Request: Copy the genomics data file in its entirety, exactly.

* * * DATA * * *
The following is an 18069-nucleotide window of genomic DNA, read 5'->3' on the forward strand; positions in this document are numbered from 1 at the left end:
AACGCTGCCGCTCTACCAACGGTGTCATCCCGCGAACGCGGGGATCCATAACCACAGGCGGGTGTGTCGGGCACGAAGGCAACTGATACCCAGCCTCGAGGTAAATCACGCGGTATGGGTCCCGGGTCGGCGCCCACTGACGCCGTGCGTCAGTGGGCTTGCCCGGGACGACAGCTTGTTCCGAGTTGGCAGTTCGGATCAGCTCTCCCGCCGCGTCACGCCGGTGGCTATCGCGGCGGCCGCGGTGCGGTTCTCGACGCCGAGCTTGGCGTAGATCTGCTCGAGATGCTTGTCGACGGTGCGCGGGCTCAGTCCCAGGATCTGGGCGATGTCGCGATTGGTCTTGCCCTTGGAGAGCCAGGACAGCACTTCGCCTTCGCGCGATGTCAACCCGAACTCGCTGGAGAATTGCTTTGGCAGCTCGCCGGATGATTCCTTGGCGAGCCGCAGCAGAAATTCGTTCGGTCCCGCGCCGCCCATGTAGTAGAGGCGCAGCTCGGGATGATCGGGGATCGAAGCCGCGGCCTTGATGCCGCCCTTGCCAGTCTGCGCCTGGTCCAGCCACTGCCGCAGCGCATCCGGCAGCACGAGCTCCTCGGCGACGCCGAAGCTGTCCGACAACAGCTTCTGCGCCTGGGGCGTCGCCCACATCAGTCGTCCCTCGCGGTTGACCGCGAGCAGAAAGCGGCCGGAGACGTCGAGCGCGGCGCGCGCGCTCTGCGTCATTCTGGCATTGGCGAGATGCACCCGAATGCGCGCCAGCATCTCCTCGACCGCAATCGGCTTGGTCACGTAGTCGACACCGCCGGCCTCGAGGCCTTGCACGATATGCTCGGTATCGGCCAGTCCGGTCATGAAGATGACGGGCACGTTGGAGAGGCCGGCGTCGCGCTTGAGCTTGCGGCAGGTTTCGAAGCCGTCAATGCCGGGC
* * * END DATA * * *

The following is an 18069-nucleotide window of genomic DNA, read 5'->3' on the forward strand; positions in this document are numbered from 1 at the left end:
AACGCTGCCGCTCTACCAACGGTGTCATCCCGCGAACGCGGGGATCCATAACCACAGGCGGGTGTGTCGGGCACGAAGGCAACTGATACCCAGCCTCGAGGTAAATCACGCGGTATGGGTCCCGGGTCGGCGCCCACTGACGCCGTGCGTCAGTGGGCTTGCCCGGGACGACAGCTTGTTCCGAGTTGGCAGTTCGGATCAGCTCTCCCGCCGCGTCACGCCGGTGGCTATCGCGGCGGCCGCGGTGCGGTTCTCGACGCCGAGCTTGGCGTAGATCTGCTCGAGATGCTTGTCGACGGTGCGCGGGCTCAGTCCCAGGATCTGGGCGATGTCGCGATTGGTCTTGCCCTTGGAGAGCCAGGACAGCACTTCGCCTTCGCGCGATGTCAACCCGAACTCGCTGGAGAATTGCTTTGGCAGCTCGCCGGATGATTCCTTGGCGAGCCGCAGCAGAAATTCGTTCGGTCCCGCGCCGCCCATGTAGTAGAGGCGCAGCTCGGGATGATCGGGGATCGAAGCCGCGGCCTTGATGCCGCCCTTGCCAGTCTGCGCCTGGTCCAGCCACTGCCGCAGCGCATCCGGCAGCACGAGCTCCTCGGCGACGCCGAAGCTGTCCGACAACAGCTTCTGCGCCTGGGGCGTCGCCCACATCAGTCGTCCCTCGCGGTTGACCGCGAGCAGAAAGCGGCCGGAGACGTCGAGCGCGGCGCGCGCGCTCTGCGTCATTCTGGCATTGGCGAGATGCACCCGAATGCGCGCCAGCATCTCCTCGACCGCAATCGGCTTGGTCACGTAGTCGACACCGCCGGCCTCGAGGCCTTGCACGATATGCTCGGTATCGGCCAGTCCGGTCATGAAGATGACGGGCACGTTGGAGAGGCCGGCGTCGCGCTTGAGCTTGCGGCAGGTTTCGAAGCCGTCAATGCCGGGC